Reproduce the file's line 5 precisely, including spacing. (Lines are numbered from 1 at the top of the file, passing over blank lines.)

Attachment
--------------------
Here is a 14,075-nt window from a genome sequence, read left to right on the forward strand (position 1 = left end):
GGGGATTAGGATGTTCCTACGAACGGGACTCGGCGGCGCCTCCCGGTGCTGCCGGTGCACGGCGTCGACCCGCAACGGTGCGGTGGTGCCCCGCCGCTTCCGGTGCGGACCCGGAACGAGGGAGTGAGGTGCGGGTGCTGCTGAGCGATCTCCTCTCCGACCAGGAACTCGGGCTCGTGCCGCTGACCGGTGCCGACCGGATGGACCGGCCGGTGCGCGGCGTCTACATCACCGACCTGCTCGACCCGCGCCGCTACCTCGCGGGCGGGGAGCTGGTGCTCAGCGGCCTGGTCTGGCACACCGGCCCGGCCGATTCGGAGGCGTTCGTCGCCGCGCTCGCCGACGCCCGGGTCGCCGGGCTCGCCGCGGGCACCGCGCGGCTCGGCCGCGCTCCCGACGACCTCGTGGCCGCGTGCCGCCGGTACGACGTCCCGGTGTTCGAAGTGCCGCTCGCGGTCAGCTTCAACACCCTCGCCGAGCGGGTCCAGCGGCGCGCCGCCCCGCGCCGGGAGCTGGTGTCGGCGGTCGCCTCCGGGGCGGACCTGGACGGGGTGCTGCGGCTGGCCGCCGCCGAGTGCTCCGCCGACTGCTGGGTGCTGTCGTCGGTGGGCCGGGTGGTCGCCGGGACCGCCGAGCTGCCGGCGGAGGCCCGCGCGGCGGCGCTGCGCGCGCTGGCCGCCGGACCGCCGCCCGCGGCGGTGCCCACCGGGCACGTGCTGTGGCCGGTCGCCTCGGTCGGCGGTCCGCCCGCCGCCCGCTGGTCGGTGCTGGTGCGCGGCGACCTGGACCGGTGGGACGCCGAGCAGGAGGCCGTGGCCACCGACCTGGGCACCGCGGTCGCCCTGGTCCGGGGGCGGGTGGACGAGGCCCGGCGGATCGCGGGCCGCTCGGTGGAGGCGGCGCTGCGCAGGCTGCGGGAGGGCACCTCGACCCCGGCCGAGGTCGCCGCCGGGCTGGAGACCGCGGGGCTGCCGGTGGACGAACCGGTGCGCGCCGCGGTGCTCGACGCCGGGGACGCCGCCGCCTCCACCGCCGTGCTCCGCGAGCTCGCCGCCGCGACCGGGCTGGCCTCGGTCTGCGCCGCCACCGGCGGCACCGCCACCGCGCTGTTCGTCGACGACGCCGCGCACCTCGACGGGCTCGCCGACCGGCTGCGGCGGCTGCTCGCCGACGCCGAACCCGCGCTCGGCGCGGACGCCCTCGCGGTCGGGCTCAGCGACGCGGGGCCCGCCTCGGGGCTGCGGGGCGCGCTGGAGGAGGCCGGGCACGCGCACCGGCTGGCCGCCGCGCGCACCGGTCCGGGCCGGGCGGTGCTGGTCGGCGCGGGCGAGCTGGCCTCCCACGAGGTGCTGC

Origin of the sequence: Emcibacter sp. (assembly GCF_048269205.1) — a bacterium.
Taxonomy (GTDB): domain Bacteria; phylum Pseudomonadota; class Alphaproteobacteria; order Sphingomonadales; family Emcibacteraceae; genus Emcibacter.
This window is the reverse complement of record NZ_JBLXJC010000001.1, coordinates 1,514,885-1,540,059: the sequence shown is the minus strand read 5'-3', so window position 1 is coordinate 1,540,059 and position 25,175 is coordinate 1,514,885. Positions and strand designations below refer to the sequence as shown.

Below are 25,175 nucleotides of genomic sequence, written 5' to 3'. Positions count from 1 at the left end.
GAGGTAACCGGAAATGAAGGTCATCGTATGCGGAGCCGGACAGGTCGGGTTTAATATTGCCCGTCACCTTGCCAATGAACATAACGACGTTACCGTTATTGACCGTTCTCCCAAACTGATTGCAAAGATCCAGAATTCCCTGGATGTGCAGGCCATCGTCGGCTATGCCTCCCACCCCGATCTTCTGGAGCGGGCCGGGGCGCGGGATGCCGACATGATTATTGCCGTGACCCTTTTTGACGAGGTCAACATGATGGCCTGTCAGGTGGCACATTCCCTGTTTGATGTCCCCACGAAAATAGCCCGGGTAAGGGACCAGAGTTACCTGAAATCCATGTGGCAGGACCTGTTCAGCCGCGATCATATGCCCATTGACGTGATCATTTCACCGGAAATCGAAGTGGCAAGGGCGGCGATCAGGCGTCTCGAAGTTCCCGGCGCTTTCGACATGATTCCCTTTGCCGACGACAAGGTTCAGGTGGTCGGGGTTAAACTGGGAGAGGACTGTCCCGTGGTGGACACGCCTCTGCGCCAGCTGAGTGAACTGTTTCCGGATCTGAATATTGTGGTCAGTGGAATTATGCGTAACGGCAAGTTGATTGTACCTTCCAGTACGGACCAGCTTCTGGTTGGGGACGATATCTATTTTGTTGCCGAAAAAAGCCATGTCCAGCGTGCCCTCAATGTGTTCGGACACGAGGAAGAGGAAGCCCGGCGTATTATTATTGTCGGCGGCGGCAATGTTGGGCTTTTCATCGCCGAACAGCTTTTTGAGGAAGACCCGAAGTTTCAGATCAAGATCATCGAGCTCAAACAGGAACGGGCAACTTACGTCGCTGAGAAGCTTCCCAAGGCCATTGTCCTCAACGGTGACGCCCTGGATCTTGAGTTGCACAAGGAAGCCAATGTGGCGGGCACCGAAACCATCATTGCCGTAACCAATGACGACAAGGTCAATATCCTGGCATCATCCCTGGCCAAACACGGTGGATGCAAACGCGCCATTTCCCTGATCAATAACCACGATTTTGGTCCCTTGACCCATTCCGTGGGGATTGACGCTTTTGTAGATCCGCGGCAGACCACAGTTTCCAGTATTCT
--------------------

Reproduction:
This window is the reverse complement of record NZ_JBLXJC010000001.1, coordinates 1,514,885-1,540,059: the sequence shown is the minus strand read 5'-3', so window position 1 is coordinate 1,540,059 and position 25,175 is coordinate 1,514,885. Positions and strand designations below refer to the sequence as shown.